the lower level, too loud for this winter morning. Upstairs, Nekita sits with her mother, Carolyn, and younger sister Toi in a tidy front room with a Christmas tree in the corner. On a table are some family photos, and behind a couch is Nekita’s artwork — first-rate drawings of friends, teachers, even a self- portrait.

Still, of all the things that Nekita has done, her mother seems most proud of the fact that her eldest daughter is 18 and hasn’t gotten pregnant.

“I keep reminding her of the three B’s,” Carolyn says. “Boys bring babies.”

Boys bring babies. Carolyn learned that the hard way. She was pregnant with Nekita when she was 15. One day, walking home, some men started chasing her. She was wearing a leather coat. They wanted it. Carolyn ran. She ran down Charlevoix and onto Fairview, breathing hard, looking over her shoulder, they were still coming, so she darted across the street and wham! She was hit by a car, went flying and landed in a world of unconsciousness.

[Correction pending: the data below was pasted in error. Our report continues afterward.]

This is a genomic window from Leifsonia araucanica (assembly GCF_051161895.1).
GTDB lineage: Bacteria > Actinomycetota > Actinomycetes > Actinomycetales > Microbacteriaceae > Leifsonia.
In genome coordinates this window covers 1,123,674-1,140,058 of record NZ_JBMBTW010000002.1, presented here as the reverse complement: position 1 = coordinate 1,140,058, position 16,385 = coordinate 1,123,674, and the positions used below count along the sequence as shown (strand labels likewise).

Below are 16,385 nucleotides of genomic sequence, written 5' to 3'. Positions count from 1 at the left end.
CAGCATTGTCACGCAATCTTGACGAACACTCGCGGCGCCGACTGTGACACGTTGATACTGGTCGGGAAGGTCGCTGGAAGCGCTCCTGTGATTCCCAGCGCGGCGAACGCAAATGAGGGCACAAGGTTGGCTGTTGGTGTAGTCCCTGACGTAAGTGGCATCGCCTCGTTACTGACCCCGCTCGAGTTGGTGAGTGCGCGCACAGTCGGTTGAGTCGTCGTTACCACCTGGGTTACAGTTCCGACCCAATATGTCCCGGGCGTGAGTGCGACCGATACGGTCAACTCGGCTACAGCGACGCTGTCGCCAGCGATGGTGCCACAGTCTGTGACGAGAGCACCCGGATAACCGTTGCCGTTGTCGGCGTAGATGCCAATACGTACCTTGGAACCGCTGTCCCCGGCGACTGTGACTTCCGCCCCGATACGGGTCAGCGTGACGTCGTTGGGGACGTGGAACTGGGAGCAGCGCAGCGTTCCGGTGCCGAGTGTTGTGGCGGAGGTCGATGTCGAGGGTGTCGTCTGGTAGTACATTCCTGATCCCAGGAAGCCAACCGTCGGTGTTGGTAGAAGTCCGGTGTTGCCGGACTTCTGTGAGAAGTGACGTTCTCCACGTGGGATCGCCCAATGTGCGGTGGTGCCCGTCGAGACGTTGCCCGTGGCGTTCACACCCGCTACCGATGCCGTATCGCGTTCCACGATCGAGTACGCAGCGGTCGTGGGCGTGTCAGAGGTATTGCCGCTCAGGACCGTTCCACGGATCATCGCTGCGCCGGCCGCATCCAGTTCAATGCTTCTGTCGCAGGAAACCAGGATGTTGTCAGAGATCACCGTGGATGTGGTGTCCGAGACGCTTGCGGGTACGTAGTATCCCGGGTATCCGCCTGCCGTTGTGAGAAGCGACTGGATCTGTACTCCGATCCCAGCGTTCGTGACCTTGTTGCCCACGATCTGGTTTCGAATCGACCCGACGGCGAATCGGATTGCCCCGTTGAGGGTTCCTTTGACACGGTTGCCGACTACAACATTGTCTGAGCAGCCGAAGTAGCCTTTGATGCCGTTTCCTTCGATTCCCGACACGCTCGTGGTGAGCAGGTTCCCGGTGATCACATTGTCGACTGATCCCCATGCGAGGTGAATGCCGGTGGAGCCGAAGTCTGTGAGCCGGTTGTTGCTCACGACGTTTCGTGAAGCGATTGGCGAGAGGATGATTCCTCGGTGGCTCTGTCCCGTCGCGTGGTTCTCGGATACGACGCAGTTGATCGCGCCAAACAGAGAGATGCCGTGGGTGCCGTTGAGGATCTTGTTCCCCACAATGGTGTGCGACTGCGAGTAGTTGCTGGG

“I blacked out,” she says. “I don’t remember what happened next.”

But it still haunts her. To this day, she suffers epileptic seizures that keep her from steady work. Because of this, she lives from week-to-week on welfare checks while fighting the paperwork for disability payments.

Carolyn was one of 11 children. Her three girls all have different fathers, and Nekita’s father “doesn’t bother with us.” But Carolyn loves her daughters fiercely, so when Nekita began playing basketball with the local guys, her mother was skeptical.

“Are they looking at you funny?”

“What do you mean funny?” Nekita asked.

“You know, like they want something else?”

“What?”

“Sex.”

“Naw, we’re just playing basketball.”

“Well just make sure that’s all you do. Remember. Boys bring babies.”